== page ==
1. Why should I go to the dentist once every six months?
Many people dont visit a dentist on regular basis. They only go when they have a problem. This is known as “emergency treatment”. Some patients may feel they are saving money by skipping dental visits. Infact it ends up costing much more in money and time.
This happens because many dental problems do not show symptoms until they reach advanced stages. A good example of this is tooth decay. The tooth getting attacked by a cavity does not hurt until the cavity reaches the nerve.
The dentist can usually spot a cavity 3-4 years before it develops any symptoms. This early detection can help you prevent difficult root canal treatment.
2. Why should I floss, isn’t brushing enough?
There are a number of bacteria that stay in your mouth. Brushing removes some of the bacteria, but it fails to reach between the teeth effectively. If the food particles are left uncleaned between teeth then it can start to feed the bacteria.
Hence flossing is necessary to reach those areas where your toothbrush can hardly reach. If you skip floss you are allowing food debris and plaque to remain between your teeth. This plaque can gradually turn into tartar and cause cavity.
3. How can I motivate my kids to brush their teeth?
Make it fun! If you are excited about brushing your teeth, your children will also be excited. Children want to do the tasks their parents do. If your kids see you brushing your teeth and displaying good oral habits, they will follow.
Getting your children to brush starts with taking them to the dentist at an early stage. All children should be examined by their first birthday or 6 months after the eruption of the first tooth.
4. How can I prevent cavities?
Spend a good time of two-three minutes brushing twice a day. Bacteria create the sticky layer on the tooth, make sure you get rid of the layer after brushing. Do not brush hard, you should put moderate pressure, enough to remove bacteria and plaque. Flossing is essential to remove plaque and food particle from between the teeth.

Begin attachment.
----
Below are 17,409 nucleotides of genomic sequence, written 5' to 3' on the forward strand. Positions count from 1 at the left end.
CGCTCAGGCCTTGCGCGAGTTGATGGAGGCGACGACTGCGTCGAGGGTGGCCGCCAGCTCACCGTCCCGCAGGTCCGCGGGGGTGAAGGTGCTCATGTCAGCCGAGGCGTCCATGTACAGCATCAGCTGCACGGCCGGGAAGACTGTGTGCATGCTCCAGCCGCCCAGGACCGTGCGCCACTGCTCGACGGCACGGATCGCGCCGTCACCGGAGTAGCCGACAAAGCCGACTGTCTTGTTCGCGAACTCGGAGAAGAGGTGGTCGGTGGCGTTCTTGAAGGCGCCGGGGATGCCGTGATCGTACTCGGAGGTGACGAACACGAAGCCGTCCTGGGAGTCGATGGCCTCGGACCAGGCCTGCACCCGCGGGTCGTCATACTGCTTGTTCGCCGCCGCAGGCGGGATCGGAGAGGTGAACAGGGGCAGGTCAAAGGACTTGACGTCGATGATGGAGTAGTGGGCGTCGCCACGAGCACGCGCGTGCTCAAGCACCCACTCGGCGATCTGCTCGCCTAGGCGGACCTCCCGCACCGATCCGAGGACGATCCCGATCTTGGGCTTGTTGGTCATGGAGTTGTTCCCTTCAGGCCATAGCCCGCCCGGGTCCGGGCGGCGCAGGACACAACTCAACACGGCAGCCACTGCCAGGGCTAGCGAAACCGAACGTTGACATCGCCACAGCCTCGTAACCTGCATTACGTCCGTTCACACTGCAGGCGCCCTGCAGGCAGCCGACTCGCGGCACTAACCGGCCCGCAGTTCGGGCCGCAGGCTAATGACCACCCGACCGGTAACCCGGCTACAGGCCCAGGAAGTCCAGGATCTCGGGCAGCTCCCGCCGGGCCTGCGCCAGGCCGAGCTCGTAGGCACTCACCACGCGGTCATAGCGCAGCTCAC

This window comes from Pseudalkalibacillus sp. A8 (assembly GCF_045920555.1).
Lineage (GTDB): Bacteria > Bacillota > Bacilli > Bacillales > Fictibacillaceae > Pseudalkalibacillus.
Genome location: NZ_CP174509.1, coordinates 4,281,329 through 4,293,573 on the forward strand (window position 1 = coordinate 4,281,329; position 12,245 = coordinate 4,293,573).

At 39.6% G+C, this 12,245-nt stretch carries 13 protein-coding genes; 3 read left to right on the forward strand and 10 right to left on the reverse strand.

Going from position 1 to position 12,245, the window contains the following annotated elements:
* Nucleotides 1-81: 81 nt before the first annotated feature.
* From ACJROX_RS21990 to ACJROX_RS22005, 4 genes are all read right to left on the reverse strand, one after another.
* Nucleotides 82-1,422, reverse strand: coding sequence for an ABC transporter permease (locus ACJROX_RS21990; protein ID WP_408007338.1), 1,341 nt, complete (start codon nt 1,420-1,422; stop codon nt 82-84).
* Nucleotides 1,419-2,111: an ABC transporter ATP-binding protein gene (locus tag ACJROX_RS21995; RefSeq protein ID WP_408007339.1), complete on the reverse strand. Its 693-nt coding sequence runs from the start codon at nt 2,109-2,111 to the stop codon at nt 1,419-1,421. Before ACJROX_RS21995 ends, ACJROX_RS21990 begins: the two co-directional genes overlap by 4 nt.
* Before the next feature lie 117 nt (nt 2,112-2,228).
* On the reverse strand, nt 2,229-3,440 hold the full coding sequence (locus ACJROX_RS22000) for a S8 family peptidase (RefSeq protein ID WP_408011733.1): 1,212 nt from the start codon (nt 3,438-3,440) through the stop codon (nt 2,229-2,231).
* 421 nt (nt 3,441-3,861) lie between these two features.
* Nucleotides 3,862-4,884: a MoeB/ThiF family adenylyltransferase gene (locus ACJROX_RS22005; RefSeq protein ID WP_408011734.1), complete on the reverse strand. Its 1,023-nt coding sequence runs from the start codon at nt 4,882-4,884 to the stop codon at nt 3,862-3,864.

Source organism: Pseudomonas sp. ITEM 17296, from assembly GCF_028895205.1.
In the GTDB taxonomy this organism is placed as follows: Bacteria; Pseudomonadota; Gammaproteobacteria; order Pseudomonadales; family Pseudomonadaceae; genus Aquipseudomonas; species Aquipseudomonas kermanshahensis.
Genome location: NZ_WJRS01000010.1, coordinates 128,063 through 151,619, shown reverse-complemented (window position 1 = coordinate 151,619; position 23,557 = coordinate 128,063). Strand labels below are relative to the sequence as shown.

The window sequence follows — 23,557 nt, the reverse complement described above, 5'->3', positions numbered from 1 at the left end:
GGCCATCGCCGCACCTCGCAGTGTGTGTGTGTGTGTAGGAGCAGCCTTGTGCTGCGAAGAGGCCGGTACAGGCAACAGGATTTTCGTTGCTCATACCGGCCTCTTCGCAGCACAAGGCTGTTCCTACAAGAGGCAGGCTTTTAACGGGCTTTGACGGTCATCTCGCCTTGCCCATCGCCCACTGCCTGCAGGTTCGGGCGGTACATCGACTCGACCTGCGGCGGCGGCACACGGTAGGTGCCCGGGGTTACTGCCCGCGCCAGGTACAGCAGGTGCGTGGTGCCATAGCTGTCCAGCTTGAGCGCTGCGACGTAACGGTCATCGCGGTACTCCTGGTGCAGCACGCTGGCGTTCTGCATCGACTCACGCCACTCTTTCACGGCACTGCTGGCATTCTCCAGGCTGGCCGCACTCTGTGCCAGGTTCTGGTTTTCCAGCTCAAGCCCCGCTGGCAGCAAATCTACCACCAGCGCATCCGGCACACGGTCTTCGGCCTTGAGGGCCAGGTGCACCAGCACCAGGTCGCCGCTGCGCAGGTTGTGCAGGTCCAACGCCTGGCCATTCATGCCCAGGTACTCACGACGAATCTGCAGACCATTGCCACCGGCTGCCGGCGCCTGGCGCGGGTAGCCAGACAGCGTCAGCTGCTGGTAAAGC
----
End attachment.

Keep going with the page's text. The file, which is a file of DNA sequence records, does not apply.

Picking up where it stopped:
Monitor the sugar intake when you eat. There is sugar in candy, crackers and chips and fruits. These are the favorite foods of bacteria living in your mouth. It’s always good to be mindful of foods that stick on your teeth such as almonds and raisins, and peanut butter. Try to limit frequent eating of such foods.
Clean your teeth after each meal. Thoroughly rinse with plain or salted water that can help to remove food particles from the mouth. Chewing sugarless gum also can help for this purpose.
The important thing a patient can do to avoid cavities is visiting the dentist. Do not skip the visits.
5. Why does the dentist take X-rays?
Many diseases of the teeth and surrounding tissues cannot be detected by the visual examination. An X-ray image may reveal:
- Small areas of carries between the teeth or below existing fillings
- Periodontal (gum) disease
- Abscesses or cysts
- Developmental abnormalities
- Some types of tumors
- Infections in the bone
Finding and treating dental problems at an early stage can save time, money and also avoid discomfort. X-rays can spot the damage to oral structures not visible during a regular exam. If you have a hidden tumor, X-rays may even help save your time.
The dentist will decide the requirement for X-rays based on the conditions present in development. There are many benefits to having X-rays taken.
6. What is fluoride and why is it important to dental health?
Fluoride is a mineral that is naturally present in many foods and water. Other sources of fluoride include Tea, Fish, cooked kale and spinach, apples and milk. Fluoride helps to make the enamel strong. It prevents enamel from getting weaker due to acid exposure.
Hence lack of fluoride can increase the risk of cavities. However, your dentist can prescribe you fluoride supplements.